Editor’s Note: This is the seventh and final article in the series covering a story based on the author’s involvement as an expert witness in a Florida court case. Read the first article in the series.
By Dr. Gary Deel, Faculty Director, School of Business, American Military University
To summarize, a hotel security officer we named Ivan forced Jack, a 17-year-old mentally disabled boy, into an unoccupied hotel bathroom and committed an act of sexual assault and battery. The boy’s parents sued the hotel for negligence.
As noted in the last part, the hotel attempted a defense against the lawsuit on the grounds that security control center employees would not have recognized Ivan’s behavior as suspicious. But Jack’s attorneys used careful discovery work and clever deposition strategy in their lawsuit to obtain testimony from hotel’s employees that Ivan’s movements would have looked unambiguously out of place on security cameras.
So how did the lawsuit end up? As with the vast majority of litigation today, the case was settled for an undisclosed amount. Jack’s attorneys said the agreement was fair. The payment to Jack and his family would be enough to assist with any medication or therapy he might need to address the post-traumatic stress from the incident.
But what lessons can other hotels glean from this lawsuit and the way in which the hotel conducted its operations? Here are a few.
- If a crime is committed on the property, be forthcoming and proactive about notifying law enforcement. As discussed, the hotel general manager didn’t necessarily break any law when she declined to call the police on behalf of Jack’s family. But she certainly created an impression that the hotel wasn’t interested in being helpful. She also gave an excuse to Jack’s parents that was factually incorrect. This led to an inference that the management was either incompetent or dishonest. The lesson here is: know the law, tell the truth, and make every effort to help guests attain assistance from law enforcement if they need it.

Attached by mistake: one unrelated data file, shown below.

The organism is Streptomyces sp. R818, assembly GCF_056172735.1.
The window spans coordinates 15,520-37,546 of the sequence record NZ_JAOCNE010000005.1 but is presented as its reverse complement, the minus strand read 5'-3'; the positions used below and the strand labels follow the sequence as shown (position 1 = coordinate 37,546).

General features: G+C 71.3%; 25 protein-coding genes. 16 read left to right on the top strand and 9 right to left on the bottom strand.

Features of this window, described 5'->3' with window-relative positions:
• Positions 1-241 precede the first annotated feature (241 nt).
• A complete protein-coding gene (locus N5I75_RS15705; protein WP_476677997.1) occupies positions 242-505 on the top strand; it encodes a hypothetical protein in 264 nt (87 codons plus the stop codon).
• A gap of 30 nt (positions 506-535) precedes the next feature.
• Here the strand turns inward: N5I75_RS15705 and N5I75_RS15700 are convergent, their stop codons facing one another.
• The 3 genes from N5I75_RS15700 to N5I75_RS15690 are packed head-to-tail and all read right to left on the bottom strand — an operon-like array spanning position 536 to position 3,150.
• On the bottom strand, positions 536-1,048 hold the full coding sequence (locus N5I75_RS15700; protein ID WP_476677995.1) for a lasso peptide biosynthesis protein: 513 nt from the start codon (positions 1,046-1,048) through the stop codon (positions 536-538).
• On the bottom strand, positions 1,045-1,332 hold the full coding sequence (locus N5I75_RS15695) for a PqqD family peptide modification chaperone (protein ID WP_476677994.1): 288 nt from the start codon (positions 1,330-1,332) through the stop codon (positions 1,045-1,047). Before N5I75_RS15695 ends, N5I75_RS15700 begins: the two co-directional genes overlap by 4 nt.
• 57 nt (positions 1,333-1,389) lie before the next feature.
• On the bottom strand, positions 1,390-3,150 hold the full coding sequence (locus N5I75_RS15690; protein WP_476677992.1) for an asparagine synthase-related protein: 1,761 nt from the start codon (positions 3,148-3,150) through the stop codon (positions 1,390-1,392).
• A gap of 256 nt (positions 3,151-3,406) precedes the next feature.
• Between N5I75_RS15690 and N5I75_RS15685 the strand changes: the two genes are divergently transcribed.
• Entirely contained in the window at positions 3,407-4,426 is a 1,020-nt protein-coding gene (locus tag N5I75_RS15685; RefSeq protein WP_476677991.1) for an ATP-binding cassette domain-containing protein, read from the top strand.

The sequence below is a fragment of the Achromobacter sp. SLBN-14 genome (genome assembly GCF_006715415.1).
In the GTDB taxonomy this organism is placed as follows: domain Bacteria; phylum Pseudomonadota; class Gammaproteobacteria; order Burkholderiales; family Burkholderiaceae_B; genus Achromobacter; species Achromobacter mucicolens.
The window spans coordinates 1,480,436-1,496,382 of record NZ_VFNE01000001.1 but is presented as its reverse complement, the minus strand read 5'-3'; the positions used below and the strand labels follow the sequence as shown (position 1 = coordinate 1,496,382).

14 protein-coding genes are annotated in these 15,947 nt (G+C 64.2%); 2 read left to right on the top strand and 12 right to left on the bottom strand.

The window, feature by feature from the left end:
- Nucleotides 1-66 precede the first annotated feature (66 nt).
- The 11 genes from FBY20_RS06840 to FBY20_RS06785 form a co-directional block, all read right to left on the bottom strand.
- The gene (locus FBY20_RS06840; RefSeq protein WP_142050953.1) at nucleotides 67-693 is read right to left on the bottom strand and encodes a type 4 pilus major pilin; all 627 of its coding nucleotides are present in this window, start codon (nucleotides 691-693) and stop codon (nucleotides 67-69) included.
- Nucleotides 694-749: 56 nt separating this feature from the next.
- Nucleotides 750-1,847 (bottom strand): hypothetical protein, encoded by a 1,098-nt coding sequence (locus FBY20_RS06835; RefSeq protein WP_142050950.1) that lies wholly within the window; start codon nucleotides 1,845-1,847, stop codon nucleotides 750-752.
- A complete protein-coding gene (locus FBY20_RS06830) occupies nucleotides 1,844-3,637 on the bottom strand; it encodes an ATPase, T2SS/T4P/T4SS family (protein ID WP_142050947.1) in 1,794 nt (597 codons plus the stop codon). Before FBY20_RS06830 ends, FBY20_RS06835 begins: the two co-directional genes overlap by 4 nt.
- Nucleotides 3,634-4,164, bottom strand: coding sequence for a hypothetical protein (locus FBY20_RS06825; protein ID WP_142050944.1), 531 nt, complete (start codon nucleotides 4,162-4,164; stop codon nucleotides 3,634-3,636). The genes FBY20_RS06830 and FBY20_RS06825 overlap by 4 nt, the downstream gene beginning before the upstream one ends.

- Let security experts handle security matters. I also discussed how the hotel’s general manager injected herself into the situation and took the lead in the investigation because she felt the severity of the accusations warranted her involvement. Her willingness to stand on the front line and do her job is commendable, but it’s clear that she was not qualified to do so. Hotels have security managers because they possess special knowledge, skills, and training to handle these kinds of sensitive matters. Let them do their job, and stand by to assist them if needed.
- Do your due diligence in hiring. The investigation into the circumstances of Ivan’s hiring revealed no evidence that the hotel knew or should have known of his propensity to commit a sex crime. In this respect the hotel management actually behaved competently. But it’s worth noting that, if it hadn’t, the outcome could have been even more damning for the hotel. If there had been some evidence that Ivan might be a threat to guests, and if the hotel had missed it in the hiring process, the hotel’s liability would have arguably been much greater, and the settlement much more expensive. So the importance of properly vetting employees cannot be overstated.